menu toggle icon
menu toggle icon
menu toggle icon

Navigating Sleep During the 4-Month Sleep Regression

The first year of your baby’s development is marked by rapid growth and transformative development. It can often feel as though every 4-6 weeks brings new sleep problems and another “regression” to navigate. Of all the developmental milestones your little one will encounter in the first year, the maturation of their sleep cycles, which occurs around 4 months old, is the only one intrinsically linked to sleep. While other milestones might indirectly influence sleep patterns due to cognitive and physical growth, this particular change directly shapes your baby’s sleep stages, cycles, and the balance of sleep hormones.

See here for our wake window guide

In popular discussions and many parenting forums, the 4-month sleep regression is frequently painted in a negative light, but we challenge that perspective. With myriad blogs and books cautioning parents about this period, it’s easy to approach it with trepidation. However, we encourage a shift in perspective: see it as a celebratory milestone. For many, the term “sleep regression” implies a setback, but the truth is, your child is making monumental strides in their development. A more fitting term for this phase might be the ‘4-month sleep progression’ or ‘4-month sleep evolution’.

In this blog, we’ll explain the science behind this sleep phase, highlight its signs, discuss its duration, and offer tips to support you and your baby as you navigate this important milestone.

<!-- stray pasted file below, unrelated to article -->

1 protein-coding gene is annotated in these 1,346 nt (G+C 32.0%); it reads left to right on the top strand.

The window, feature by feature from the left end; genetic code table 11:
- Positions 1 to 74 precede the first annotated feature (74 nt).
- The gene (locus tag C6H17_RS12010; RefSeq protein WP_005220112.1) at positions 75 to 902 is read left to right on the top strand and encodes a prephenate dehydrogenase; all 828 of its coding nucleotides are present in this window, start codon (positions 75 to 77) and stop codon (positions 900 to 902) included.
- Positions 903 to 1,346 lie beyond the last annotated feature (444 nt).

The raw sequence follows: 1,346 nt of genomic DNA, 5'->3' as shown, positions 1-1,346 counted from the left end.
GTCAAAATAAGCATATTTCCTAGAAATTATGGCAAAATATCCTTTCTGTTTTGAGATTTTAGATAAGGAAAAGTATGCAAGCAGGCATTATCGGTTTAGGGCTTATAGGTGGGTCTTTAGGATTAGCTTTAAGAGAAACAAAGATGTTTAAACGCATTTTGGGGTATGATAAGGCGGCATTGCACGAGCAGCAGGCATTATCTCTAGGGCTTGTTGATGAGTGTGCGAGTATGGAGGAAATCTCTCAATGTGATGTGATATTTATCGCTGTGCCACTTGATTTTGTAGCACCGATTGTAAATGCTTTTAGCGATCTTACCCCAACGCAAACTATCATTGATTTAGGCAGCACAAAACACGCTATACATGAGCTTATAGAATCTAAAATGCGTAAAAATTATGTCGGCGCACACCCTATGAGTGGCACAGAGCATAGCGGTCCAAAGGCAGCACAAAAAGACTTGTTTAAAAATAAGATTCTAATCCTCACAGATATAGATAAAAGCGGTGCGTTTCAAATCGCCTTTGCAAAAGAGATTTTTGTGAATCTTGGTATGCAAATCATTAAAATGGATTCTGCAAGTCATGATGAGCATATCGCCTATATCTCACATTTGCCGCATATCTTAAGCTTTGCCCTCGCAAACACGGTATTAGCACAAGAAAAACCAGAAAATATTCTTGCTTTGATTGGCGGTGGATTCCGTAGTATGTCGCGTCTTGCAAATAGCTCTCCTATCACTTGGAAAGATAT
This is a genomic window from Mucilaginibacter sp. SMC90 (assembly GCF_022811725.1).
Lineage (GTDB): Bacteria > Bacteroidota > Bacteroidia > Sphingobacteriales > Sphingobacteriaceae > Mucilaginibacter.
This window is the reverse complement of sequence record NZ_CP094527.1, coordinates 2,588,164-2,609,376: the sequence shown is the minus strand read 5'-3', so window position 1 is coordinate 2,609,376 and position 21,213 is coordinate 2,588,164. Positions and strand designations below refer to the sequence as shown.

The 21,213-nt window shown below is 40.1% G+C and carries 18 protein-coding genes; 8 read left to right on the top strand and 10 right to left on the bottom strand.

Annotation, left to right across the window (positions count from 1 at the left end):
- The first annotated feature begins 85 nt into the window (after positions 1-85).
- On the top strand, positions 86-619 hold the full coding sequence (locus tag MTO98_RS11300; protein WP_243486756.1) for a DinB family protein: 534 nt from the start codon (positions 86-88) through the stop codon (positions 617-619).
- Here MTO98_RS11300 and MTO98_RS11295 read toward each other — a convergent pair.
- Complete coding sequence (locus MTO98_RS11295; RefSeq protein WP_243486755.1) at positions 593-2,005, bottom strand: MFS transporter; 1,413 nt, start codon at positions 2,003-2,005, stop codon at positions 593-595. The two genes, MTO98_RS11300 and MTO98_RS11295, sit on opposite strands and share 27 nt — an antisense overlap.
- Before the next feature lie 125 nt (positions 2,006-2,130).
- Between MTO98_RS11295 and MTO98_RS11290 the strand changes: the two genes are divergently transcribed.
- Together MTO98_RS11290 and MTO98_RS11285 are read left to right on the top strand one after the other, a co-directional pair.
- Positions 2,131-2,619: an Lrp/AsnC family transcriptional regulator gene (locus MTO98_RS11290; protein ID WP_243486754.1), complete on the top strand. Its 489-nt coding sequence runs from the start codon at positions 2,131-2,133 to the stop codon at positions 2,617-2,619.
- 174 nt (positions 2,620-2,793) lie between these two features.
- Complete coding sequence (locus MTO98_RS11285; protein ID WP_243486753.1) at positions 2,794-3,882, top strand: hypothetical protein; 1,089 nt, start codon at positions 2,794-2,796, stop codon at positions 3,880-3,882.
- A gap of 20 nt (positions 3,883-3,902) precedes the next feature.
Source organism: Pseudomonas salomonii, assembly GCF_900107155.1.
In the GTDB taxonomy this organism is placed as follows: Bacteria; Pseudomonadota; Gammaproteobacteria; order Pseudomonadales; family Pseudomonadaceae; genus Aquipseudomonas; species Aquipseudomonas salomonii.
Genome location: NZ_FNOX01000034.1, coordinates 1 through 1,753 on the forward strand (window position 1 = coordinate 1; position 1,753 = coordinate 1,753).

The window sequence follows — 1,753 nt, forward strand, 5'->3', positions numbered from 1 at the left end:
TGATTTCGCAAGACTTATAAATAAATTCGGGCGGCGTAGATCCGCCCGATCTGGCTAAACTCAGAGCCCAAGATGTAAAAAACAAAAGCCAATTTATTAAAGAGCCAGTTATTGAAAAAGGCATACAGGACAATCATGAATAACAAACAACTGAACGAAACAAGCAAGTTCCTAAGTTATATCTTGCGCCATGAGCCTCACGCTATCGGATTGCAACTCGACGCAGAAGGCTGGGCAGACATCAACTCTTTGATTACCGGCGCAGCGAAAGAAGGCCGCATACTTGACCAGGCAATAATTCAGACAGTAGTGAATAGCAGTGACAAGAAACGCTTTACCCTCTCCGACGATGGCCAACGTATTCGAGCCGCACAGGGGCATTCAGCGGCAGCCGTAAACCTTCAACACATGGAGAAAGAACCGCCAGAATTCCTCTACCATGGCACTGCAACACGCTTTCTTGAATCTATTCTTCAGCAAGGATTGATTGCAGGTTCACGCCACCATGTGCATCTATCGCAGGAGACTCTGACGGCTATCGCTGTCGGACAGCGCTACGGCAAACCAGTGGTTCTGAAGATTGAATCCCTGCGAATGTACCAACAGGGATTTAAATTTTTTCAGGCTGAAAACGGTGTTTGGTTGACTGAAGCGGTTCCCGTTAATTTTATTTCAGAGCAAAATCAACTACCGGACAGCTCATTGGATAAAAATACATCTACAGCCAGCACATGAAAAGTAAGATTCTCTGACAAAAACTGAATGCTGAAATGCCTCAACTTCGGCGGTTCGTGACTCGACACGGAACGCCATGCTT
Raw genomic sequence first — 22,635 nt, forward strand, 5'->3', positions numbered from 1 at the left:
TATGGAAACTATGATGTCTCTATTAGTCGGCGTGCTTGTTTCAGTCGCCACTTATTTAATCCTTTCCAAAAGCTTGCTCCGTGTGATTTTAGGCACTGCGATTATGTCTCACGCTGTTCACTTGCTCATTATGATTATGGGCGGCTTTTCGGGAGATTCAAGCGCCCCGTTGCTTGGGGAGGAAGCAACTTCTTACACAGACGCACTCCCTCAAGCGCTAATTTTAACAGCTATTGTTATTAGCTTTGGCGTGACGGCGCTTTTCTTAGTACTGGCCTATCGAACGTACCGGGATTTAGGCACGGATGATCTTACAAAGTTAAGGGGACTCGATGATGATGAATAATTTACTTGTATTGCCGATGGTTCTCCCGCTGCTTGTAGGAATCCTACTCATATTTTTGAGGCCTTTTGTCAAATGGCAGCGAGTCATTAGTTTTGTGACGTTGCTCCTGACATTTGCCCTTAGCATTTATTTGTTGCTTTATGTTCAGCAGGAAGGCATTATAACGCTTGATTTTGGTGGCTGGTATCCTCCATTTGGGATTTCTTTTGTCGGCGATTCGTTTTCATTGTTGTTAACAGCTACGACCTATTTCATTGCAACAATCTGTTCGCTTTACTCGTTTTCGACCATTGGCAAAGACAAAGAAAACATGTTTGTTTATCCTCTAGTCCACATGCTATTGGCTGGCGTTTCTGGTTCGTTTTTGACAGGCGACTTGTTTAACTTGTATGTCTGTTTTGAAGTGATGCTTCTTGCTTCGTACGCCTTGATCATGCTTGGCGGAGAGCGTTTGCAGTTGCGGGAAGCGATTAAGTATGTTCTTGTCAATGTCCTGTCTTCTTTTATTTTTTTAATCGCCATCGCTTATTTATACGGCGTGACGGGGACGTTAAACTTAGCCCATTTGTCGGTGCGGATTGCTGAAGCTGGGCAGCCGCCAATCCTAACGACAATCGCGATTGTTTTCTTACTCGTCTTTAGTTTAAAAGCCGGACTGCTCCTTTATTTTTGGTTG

The Science Behind the 4-Month Sleep Regression

As your baby’s brain grows, their sleep patterns undergo significant changes. Initially, a newborn’s sleep is primarily characterized by two stages: REM (Rapid Eye Movement) sleep, which is associated with dreaming, and non-REM or deeper sleep. However, around the 4-month mark, your baby’s sleep patterns begin to resemble that of adults, with multiple stages of sleep—both REM and non-REM.

One of the most significant changes during this period is the establishment of the circadian rhythm. This internal clock helps regulate sleep-wake cycles, aligning them more closely with day and night. As a result, your baby starts to have a more predictable pattern of daytime wakefulness and nighttime sleep.

Understanding Your Baby’s Sleep Cycles

As your baby grows, their sleep cycles evolve. In the early months, each cycle for infants can be as short as 50 minutes. Over time, these cycles gradually lengthen. By around 3 years old, your child’s sleep cycles will approach the adult duration of approximately 90 minutes. At the end of each cycle, there’s a brief period of semi-awakening. These brief wake-ups serve a crucial evolutionary function: they allow the individual, whether baby or adult, to momentarily check their environment and ensure it’s safe before transitioning to the next sleep cycle. While adults often roll over and return to sleep, babies may have varying abilities to do so without external assistance, which can help explain why your little one may be restless and having a hard time staying asleep.